By Madalina Moraru, Head of Research Group at the Centre for Judicial Cooperation of the European University Institute, and Senior Research Fellow at the Judicial Studies Institute, Masaryk University and ITFLOWS Project, Brunel University.
Returns do not feature in the Pact’s title, nevertheless they are a redline running across all of the Pact’s five legislative acts, and two non-binding proposals scheduled for 2021. These proposals aim to increase returns of irregularly staying third-country nationals from the EU by way of: introducing a mandatory, expedited return border procedure that could become the new regular return procedure; creating an EU Return Coordinator position to increase coordination among domestic return practices; increasing the links between asylum and return policies into a single integrated migration procedure; and introducing return sponsorship as a form of solidarity cooperation among the Member States. Some of these proposals are likely to increase solidarity among the Member States, and achieve more effective returns that also observe fundamental rights – such as a more humane return border procedure compared to the procedure included in the 2018 Recast Return Directive proposal of the European Commission. Nevertheless, the increased links between asylum and return policies, the extension of the scope of application of the return border procedure coupled with the limitation of procedural guarantees risk to weaken the right to asylum, the principle of non-refoulement and diminish the role of courts in favour of an executive dominated migration management system.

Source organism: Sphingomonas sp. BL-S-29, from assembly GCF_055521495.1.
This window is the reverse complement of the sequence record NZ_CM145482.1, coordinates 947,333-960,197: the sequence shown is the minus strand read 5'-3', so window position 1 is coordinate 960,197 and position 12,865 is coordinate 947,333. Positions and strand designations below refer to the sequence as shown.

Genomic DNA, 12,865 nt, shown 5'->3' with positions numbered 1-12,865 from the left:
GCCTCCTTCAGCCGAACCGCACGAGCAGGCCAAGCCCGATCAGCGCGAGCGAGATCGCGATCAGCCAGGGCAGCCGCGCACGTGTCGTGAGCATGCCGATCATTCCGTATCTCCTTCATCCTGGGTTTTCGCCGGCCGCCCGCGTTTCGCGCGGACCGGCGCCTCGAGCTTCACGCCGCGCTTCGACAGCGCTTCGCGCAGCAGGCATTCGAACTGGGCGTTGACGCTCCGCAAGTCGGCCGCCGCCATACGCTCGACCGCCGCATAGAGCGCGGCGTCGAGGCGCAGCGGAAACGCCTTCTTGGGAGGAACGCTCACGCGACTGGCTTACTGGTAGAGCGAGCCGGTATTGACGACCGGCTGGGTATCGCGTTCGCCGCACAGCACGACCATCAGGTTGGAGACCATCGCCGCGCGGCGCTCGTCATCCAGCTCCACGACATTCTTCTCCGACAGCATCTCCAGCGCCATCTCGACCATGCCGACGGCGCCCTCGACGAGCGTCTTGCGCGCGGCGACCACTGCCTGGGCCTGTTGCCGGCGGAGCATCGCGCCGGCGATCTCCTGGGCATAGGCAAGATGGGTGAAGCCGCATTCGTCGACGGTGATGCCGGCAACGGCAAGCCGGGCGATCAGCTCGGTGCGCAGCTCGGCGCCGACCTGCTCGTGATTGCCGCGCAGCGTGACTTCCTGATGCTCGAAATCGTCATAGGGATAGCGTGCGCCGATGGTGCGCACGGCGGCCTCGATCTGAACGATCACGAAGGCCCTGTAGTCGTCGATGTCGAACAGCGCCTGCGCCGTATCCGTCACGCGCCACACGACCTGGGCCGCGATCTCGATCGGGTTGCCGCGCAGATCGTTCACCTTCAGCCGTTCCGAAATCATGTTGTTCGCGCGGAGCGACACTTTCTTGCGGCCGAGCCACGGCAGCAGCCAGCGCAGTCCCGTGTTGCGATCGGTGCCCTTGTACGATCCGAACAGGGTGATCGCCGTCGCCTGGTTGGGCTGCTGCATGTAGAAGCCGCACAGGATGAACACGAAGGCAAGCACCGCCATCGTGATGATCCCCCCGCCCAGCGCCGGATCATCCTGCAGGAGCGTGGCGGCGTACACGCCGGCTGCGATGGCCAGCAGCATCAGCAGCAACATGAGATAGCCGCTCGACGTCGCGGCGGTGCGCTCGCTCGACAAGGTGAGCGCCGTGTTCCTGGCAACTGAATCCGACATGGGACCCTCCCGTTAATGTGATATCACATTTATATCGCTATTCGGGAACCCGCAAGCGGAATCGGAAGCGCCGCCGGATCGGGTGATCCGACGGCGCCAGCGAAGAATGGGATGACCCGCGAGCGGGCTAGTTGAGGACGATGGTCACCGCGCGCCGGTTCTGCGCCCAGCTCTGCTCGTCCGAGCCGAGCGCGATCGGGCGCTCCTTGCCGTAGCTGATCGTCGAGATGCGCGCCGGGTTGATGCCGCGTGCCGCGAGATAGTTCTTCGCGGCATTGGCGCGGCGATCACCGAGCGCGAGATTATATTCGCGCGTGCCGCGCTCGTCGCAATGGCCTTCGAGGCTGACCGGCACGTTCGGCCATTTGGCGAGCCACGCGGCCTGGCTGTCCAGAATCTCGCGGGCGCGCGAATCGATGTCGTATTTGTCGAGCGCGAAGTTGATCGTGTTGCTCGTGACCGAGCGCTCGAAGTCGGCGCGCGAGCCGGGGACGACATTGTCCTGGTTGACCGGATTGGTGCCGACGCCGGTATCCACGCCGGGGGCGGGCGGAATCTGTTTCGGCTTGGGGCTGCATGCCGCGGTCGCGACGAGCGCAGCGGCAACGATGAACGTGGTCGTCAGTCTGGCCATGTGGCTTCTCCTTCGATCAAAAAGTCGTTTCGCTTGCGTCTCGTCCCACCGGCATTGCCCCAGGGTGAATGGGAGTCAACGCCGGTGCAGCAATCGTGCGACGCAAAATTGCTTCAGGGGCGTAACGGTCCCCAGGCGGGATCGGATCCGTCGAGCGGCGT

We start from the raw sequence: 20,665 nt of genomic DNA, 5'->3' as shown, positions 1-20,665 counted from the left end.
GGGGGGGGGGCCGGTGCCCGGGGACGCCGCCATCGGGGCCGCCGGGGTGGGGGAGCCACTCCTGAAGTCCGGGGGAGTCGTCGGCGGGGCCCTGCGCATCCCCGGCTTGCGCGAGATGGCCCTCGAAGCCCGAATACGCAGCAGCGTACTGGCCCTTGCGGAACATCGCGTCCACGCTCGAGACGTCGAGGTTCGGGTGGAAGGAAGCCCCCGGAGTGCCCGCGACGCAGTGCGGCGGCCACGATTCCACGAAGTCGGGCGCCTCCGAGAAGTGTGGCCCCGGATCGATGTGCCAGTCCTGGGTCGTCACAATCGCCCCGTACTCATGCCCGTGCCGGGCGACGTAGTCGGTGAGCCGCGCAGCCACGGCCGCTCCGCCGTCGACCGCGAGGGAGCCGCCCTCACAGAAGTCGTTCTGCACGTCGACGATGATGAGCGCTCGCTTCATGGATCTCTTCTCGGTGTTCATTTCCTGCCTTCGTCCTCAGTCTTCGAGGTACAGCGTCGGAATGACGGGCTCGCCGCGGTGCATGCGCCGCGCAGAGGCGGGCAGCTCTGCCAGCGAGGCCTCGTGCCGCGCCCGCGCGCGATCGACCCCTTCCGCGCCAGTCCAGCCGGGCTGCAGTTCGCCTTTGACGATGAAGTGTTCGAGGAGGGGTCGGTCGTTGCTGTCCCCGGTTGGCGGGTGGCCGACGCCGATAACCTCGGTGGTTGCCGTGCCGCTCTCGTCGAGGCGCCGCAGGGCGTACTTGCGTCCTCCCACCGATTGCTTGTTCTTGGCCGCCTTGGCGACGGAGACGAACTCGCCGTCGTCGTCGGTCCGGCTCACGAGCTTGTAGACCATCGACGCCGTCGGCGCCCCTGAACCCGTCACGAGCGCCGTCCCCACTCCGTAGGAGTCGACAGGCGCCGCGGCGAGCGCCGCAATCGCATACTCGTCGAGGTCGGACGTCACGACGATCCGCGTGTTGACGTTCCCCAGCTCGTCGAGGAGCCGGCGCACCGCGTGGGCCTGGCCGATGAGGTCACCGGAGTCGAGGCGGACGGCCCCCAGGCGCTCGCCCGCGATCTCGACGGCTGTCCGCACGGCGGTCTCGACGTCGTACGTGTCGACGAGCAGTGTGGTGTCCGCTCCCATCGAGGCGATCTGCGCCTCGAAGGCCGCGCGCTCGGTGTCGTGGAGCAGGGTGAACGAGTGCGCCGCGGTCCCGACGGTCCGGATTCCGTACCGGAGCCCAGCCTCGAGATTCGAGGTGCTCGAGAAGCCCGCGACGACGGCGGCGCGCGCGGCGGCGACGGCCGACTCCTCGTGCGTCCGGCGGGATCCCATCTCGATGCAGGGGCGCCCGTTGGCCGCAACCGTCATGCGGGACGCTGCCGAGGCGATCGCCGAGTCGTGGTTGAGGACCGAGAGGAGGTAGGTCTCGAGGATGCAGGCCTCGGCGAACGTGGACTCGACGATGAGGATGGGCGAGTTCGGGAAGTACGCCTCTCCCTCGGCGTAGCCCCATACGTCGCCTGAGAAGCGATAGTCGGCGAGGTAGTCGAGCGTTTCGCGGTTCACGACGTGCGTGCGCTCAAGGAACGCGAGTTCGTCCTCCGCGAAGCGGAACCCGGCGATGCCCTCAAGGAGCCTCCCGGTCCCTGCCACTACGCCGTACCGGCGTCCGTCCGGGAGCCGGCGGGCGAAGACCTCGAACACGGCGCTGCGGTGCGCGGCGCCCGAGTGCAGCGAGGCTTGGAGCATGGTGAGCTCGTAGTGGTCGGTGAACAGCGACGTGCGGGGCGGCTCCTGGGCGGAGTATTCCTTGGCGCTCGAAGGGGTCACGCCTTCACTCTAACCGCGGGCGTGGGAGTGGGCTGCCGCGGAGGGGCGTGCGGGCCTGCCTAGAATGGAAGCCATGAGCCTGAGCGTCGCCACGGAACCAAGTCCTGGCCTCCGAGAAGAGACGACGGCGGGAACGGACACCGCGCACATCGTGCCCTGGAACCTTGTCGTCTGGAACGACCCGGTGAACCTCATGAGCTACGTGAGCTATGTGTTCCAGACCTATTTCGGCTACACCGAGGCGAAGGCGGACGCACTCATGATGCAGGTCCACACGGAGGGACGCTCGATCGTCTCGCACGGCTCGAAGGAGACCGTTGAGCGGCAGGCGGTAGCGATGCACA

Against this background, this post examines:
- why returns feature so centrally in the Pact;
- how the Pact proposes to reform the EU policy design on returns, compared to the 2018 Proposal to Recast the Return Directive and the currently in force Return Directive; and
- what could be the future challenges for the new EU system of returns.